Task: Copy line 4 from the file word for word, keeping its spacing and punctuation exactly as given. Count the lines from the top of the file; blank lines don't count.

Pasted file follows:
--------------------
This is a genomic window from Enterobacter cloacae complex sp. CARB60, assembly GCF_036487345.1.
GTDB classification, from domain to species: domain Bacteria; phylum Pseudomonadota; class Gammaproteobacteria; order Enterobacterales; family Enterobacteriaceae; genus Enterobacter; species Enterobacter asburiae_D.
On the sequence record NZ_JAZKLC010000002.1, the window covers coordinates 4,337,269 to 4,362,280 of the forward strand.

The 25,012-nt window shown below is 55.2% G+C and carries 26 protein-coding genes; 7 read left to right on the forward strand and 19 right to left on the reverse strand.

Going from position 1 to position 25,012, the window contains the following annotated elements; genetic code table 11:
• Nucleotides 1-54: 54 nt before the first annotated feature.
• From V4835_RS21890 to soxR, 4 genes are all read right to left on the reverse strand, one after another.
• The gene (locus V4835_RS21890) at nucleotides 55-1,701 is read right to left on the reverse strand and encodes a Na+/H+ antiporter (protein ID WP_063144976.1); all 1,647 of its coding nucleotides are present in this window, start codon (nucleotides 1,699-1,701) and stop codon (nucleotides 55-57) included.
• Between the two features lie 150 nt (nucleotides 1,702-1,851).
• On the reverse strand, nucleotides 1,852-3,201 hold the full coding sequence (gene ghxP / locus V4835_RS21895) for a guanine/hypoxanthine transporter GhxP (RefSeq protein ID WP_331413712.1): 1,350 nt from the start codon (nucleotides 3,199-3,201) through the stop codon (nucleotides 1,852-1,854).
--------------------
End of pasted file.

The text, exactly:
The 25,012-nt window shown below is 55.2% G+C and carries 26 protein-coding genes; 7 read left to right on the forward strand and 19 right to left on the reverse strand.